There was only one bedroom in a San Diego man’s apartment — but he was sharing his space with more than 80 birds, most of them cockatiels that were fluttering freely around the home and leaving feces everywhere, according to rescuers.
The man called the San Diego Humane Society himself on Tuesday, hoping for help handling the overwhelming number of animals at his Rancho Bernardo home, Fox 5 San Diego reports.
“That’s why we’re here,” Sgt. Laurel Monreal told the TV station Wednesday, as rescuers wearing masks ferried bird after bird out of the filthy apartment. “We want people to be comfortable to contact us so that we can help them when they get into situations like this. I’m sure he did not intend to get into this situation. I’m not here to judge; I’m here to help.”
Humane Society workers caught the birds in nets, then put them into boxes and removed them from the apartment, NBC San Diego reports.
Video from the scene, shared by the Humane Society, shows white birds in the home moving around behind a window screen. The footage also captures the chorus of chirping the birds created, which could be heard from outside the man’s home.
Rescuers described the scene inside the apartment, which was covered in feather dust and bird poop, as “unsanitary” for a person to live in.
Humane Society veterinarians examined each bird outside the apartment and then took them all to the group’s campus in San Diego, according to a news release. The medical team there will quarantine and carefully watch the birds to make sure they aren’t diseased.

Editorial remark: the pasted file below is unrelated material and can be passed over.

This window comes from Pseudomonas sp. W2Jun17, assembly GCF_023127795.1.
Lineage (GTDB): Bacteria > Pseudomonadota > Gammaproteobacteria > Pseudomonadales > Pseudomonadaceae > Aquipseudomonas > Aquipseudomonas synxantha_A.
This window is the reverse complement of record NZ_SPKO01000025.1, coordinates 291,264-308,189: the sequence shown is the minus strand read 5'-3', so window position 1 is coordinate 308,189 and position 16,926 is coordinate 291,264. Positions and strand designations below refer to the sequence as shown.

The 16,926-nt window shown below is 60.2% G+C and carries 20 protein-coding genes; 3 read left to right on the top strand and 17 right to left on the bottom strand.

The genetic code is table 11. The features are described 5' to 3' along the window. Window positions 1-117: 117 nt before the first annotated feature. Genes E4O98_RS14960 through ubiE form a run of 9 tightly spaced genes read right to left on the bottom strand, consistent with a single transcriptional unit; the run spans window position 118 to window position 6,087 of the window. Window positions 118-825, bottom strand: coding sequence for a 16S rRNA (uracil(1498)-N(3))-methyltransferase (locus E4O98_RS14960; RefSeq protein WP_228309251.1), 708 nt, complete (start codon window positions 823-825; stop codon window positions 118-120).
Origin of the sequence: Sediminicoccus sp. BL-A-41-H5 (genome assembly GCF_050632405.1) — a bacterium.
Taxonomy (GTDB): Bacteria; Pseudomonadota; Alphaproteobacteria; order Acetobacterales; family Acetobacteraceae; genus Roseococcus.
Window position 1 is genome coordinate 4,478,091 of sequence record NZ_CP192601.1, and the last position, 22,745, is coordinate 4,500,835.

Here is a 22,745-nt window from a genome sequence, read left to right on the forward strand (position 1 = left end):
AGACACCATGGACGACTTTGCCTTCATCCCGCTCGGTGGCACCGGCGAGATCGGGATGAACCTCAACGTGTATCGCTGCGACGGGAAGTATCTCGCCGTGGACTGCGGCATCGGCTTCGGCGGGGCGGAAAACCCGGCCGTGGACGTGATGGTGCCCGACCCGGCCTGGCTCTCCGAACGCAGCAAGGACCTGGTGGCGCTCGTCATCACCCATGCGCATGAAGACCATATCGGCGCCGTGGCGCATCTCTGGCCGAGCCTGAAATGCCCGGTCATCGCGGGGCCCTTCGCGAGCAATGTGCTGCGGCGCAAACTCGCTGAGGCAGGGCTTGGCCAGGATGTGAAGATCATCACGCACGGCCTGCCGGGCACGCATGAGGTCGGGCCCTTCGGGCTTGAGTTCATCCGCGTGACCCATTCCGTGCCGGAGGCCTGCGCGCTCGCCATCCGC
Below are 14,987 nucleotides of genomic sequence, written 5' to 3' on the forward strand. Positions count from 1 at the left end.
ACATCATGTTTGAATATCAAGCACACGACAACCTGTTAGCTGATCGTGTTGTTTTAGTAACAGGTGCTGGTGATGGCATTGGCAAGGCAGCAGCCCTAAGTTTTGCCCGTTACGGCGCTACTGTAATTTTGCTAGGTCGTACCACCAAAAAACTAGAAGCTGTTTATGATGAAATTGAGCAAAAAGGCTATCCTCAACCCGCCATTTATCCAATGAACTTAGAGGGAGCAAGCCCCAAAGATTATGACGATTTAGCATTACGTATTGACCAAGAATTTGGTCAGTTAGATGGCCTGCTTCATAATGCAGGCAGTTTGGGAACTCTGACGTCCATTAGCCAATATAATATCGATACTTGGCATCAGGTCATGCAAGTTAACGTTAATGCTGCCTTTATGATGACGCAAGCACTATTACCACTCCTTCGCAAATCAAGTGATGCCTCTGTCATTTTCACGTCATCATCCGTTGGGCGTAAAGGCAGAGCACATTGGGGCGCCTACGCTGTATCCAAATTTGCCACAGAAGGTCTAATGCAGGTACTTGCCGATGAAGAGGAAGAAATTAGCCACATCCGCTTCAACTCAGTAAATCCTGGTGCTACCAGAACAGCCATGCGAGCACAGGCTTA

Rescuers said the man originally had just a handful of birds — but when they started breeding their population exploded beyond what he could handle, Fox reports.
The San Diego Police Department’s psychiatric team took the man into custody to get him mental health resources, according to NBC.
The man was removed from the home in handcuffs, CBS 8 reports. The man’s neighbors “were not happy with what the man was doing inside his apartment,” describing him as “verbally aggressive” and his birds as “very loud,” according to the TV station.
Worried neighbors also reported the situation in the apartment to the Humane Society, Fox reports.
“It is extremely sad to see animals living like this, but we are glad we are able to get these birds the care they need,” Monreal said in a statement.
The Human Society described it as an open investigation, and said that “officers will continue to collect information before determining how to proceed.”
Late Wednesday afternoon, the Humane Society posted video on Twitter showing truck after truck of rescued birds arriving at the organization’s San Diego Campus.